Buying a house or a flat when you already own one became a lot more expensive on April Fool’s Day 2016; when SDLT surcharge rates were introduced. For example, Alex buys a flat for £500,000 in December 2017; but he already owns a half share in his late grandmother’s flat, which he inherited in 2013. So Alex’s SDLT bill is £30,000 in SDLT. In contrast, Millie, who buys the flat next door for the same price, doesn’t own all of or a share in any other houses or flats. She only pays SDLT at normal non-surcharge rates. Her liability is a mere £15,000.
There’s a relief from the surcharge element available to those who sell their old home and buy a new one. But, to qualify for it, the sold former home must have been the buyer’s “only or main residence” and the buyer must intend the new home to be their “only or main residence”. The phrase “only or main residence” is not defined in the legislation. HMRC’s guidance says that a purchaser can only have one main residence. If someone has two or more, it’s a question of fact which is the one and only main residence. Owners with more than one home cannot decide for themselves which is to be treated as their main residence. This blog refers to someone’s “only or main residence” as their “main residence” and to replacement of main residence relief as “RMRR”
There are two “legs” to claiming RMRR:
selling the former main residence
buying a replacement for it, intending to use the new home as one’s main residence.
Thus, if (a) Alex sells his previous main residence on the day he buys the new flat and (b) intends the new flat to be his new main residence, Alex can claim RMRR and pay only £15,000 in SDLT, despite still owning the share in his late grandmother’s flat.
But what would have happened if Alex had sold his former main residence, say, four years earlier when he was posted to Los Angeles? Can he still claim RMRR when he buys the new flat on his return?
The answer is: yes, he can, as the law presently stands. Currently, it doesn’t matter how long ago Alex sold his previous main residence. If Alex sold it in 2007, he could still use that sale as the sale “leg” of his RMRR claim in relation to a purchase in December 2017. There’s an important condition, Alex must not have owned, either freehold or under a lease for longer than 7 years, another main residence in the interim.
But – and this is the main point of this blog – that rule will cease to apply at midnight on Monday 26th November 2018, i.e. in a little over a year’s time. For purchases that happen on or after Tuesday 27th November 2018, RMRR can only be claimed if the former main residence was sold within the previous three years. If Alex were to buy his new flat on Friday 23rd November 2018, the sale of his previous main residence in 2007 will still count as the sale “leg” for an RMRR claim. But if Alex’s purchase only completes on Wednesday 28th November 2018, the 2007 sale will no longer qualify as the sale “leg”. Alex won’t qualify for RMRR and will have to pay surcharge rate SDLT on his purchase of the flat.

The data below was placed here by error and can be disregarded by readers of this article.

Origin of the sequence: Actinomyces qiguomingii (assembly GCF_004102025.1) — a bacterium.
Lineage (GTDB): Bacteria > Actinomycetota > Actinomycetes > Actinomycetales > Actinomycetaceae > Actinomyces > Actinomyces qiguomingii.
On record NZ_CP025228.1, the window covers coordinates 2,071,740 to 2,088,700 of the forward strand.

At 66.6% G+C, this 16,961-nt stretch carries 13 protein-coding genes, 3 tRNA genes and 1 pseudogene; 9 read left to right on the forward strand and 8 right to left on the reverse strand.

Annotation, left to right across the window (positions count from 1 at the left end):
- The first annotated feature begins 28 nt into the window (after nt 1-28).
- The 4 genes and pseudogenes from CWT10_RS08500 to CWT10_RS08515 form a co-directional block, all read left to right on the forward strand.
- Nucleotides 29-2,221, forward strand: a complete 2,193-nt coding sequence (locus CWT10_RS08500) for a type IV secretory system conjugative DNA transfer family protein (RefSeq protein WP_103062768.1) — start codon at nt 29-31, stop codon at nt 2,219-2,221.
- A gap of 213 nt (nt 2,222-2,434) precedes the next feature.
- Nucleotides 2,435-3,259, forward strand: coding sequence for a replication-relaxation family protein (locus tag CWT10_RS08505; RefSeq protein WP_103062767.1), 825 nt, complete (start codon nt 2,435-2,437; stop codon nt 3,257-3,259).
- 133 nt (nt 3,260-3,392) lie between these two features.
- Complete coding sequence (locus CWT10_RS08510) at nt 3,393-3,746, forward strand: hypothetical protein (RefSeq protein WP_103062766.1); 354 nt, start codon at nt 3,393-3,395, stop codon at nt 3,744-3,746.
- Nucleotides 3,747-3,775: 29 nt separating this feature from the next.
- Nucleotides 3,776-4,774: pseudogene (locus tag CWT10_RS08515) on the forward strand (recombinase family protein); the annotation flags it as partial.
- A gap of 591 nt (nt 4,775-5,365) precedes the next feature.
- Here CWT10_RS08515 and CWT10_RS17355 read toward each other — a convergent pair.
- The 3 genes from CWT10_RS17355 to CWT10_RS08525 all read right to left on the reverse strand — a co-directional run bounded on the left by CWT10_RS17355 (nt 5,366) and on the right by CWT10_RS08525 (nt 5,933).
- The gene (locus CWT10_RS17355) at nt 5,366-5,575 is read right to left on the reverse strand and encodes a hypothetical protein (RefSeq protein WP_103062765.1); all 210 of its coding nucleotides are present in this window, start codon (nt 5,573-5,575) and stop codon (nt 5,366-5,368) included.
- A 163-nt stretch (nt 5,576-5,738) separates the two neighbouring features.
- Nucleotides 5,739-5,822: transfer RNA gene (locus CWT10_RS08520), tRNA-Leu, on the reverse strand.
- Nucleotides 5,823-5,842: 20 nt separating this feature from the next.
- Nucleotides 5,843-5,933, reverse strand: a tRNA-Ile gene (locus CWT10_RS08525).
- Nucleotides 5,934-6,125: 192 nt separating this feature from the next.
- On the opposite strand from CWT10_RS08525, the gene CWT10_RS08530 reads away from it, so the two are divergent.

The slightly over-simplified moral of the story is this:
if you completed the sale of your previous main residence on or before 25th November 2015
if you haven’t owned another main residence since then either freehold or under a lease for longer than seven years, and
you either now own (or intend, before buying your next main residence to acquire) a second dwelling, which is not (or not to be) your main residence;
You need to be aware that your ability to claim RMRR on the purchase of a new main residence will run out unless your complete its purchase on or before Monday 26th November 2018. Moreover, if you think the purchase of your next main residence will take place only shortly before the deadline runs out, you should be aware that even a short delay in completing may have expensive consequences.
Let us imagine that completion of Alex’s purchase is fixed for Friday 23rd November 2018, just in time to allow his 2007 sale to qualify as the sale “leg” of an RMRR claim. But one of the sellers is unexpectedly out of the country and not available to sign the transfer. The transaction actually completes on Wednesday 28th November, once the missing seller is back in the UK and has signed the transfer. The sellers’ default and the resulting five day delay have doubled Alex’s SDLT liability and cost him £15,000 more in SDLT than he’d budgeted for.
Of course this blog reflects the SDLT law and rates as they are in early October 2017. The Autumn 2017 Budget on November 22nd may change them.